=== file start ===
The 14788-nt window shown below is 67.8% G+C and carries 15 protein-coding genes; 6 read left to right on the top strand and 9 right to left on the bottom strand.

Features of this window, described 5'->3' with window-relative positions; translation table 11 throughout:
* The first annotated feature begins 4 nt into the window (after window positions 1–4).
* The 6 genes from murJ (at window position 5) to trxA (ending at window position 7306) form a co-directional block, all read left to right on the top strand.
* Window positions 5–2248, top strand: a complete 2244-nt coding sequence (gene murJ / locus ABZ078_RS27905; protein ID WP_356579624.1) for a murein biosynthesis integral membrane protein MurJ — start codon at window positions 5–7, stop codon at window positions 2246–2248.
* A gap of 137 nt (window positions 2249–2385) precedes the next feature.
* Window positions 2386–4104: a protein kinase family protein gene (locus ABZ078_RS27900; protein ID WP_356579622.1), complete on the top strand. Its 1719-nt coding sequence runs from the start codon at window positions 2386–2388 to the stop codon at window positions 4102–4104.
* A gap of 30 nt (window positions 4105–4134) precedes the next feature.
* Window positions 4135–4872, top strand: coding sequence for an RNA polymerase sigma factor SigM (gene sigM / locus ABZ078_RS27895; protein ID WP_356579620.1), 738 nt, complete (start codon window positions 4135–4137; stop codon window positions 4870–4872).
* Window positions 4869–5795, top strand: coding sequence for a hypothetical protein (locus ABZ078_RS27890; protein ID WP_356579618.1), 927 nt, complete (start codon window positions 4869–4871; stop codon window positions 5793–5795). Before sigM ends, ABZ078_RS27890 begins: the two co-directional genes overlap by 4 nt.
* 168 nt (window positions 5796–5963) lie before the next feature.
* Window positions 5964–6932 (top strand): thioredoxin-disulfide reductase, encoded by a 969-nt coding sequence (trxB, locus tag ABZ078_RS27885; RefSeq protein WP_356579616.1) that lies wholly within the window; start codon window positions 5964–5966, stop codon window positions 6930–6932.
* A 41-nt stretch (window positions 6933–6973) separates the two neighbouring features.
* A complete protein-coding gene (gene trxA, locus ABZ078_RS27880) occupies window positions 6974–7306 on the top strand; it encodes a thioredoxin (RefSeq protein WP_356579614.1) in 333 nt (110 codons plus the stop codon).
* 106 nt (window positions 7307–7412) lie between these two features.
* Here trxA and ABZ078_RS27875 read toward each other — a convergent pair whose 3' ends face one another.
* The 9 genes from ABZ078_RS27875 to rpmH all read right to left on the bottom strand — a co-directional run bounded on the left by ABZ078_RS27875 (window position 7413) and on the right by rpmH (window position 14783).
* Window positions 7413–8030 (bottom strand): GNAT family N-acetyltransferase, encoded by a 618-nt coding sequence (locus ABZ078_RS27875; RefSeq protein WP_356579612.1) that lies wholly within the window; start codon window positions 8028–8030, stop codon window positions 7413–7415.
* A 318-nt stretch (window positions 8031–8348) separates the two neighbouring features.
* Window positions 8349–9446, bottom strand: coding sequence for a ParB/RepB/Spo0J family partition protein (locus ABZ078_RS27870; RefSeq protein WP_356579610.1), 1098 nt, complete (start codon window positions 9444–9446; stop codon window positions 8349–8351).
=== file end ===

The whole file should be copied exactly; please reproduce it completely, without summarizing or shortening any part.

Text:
The 14788-nt window shown below is 67.8% G+C and carries 15 protein-coding genes; 6 read left to right on the top strand and 9 right to left on the bottom strand.

Features of this window, described 5'->3' with window-relative positions; translation table 11 throughout:
* The first annotated feature begins 4 nt into the window (after window positions 1–4).
* The 6 genes from murJ (at window position 5) to trxA (ending at window position 7306) form a co-directional block, all read left to right on the top strand.
* Window positions 5–2248, top strand: a complete 2244-nt coding sequence (gene murJ / locus ABZ078_RS27905; protein ID WP_356579624.1) for a murein biosynthesis integral membrane protein MurJ — start codon at window positions 5–7, stop codon at window positions 2246–2248.
* A gap of 137 nt (window positions 2249–2385) precedes the next feature.
* Window positions 2386–4104: a protein kinase family protein gene (locus ABZ078_RS27900; protein ID WP_356579622.1), complete on the top strand. Its 1719-nt coding sequence runs from the start codon at window positions 2386–2388 to the stop codon at window positions 4102–4104.
* A gap of 30 nt (window positions 4105–4134) precedes the next feature.
* Window positions 4135–4872, top strand: coding sequence for an RNA polymerase sigma factor SigM (gene sigM / locus ABZ078_RS27895; protein ID WP_356579620.1), 738 nt, complete (start codon window positions 4135–4137; stop codon window positions 4870–4872).
* Window positions 4869–5795, top strand: coding sequence for a hypothetical protein (locus ABZ078_RS27890; protein ID WP_356579618.1), 927 nt, complete (start codon window positions 4869–4871; stop codon window positions 5793–5795). Before sigM ends, ABZ078_RS27890 begins: the two co-directional genes overlap by 4 nt.
* 168 nt (window positions 5796–5963) lie before the next feature.
* Window positions 5964–6932 (top strand): thioredoxin-disulfide reductase, encoded by a 969-nt coding sequence (trxB, locus tag ABZ078_RS27885; RefSeq protein WP_356579616.1) that lies wholly within the window; start codon window positions 5964–5966, stop codon window positions 6930–6932.
* A 41-nt stretch (window positions 6933–6973) separates the two neighbouring features.
* A complete protein-coding gene (gene trxA, locus ABZ078_RS27880) occupies window positions 6974–7306 on the top strand; it encodes a thioredoxin (RefSeq protein WP_356579614.1) in 333 nt (110 codons plus the stop codon).
* 106 nt (window positions 7307–7412) lie between these two features.
* Here trxA and ABZ078_RS27875 read toward each other — a convergent pair whose 3' ends face one another.
* The 9 genes from ABZ078_RS27875 to rpmH all read right to left on the bottom strand — a co-directional run bounded on the left by ABZ078_RS27875 (window position 7413) and on the right by rpmH (window position 14783).
* Window positions 7413–8030 (bottom strand): GNAT family N-acetyltransferase, encoded by a 618-nt coding sequence (locus ABZ078_RS27875; RefSeq protein WP_356579612.1) that lies wholly within the window; start codon window positions 8028–8030, stop codon window positions 7413–7415.
* A 318-nt stretch (window positions 8031–8348) separates the two neighbouring features.
* Window positions 8349–9446, bottom strand: coding sequence for a ParB/RepB/Spo0J family partition protein (locus ABZ078_RS27870; RefSeq protein WP_356579610.1), 1098 nt, complete (start codon window positions 9444–9446; stop codon window positions 8349–8351).